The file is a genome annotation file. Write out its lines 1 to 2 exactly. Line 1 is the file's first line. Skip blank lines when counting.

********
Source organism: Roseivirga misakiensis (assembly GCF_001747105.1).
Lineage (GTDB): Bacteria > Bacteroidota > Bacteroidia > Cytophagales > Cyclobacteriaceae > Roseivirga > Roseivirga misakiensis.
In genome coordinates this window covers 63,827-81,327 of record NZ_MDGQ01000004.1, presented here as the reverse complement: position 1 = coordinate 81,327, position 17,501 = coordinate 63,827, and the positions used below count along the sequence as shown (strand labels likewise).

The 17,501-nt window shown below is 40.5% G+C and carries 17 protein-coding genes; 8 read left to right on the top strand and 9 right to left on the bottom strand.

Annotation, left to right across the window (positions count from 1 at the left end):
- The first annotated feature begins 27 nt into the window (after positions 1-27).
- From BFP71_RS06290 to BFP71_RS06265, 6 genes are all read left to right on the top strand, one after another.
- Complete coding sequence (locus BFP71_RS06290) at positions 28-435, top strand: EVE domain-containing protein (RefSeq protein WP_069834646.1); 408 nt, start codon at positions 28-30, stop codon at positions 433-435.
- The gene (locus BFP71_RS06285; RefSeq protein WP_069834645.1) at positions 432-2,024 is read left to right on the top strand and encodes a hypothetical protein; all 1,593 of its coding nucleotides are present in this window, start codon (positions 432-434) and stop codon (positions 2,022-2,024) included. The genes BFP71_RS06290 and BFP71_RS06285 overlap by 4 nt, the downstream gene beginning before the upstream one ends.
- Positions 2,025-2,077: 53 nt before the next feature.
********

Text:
Source organism: Roseivirga misakiensis (assembly GCF_001747105.1).
Lineage (GTDB): Bacteria > Bacteroidota > Bacteroidia > Cytophagales > Cyclobacteriaceae > Roseivirga > Roseivirga misakiensis.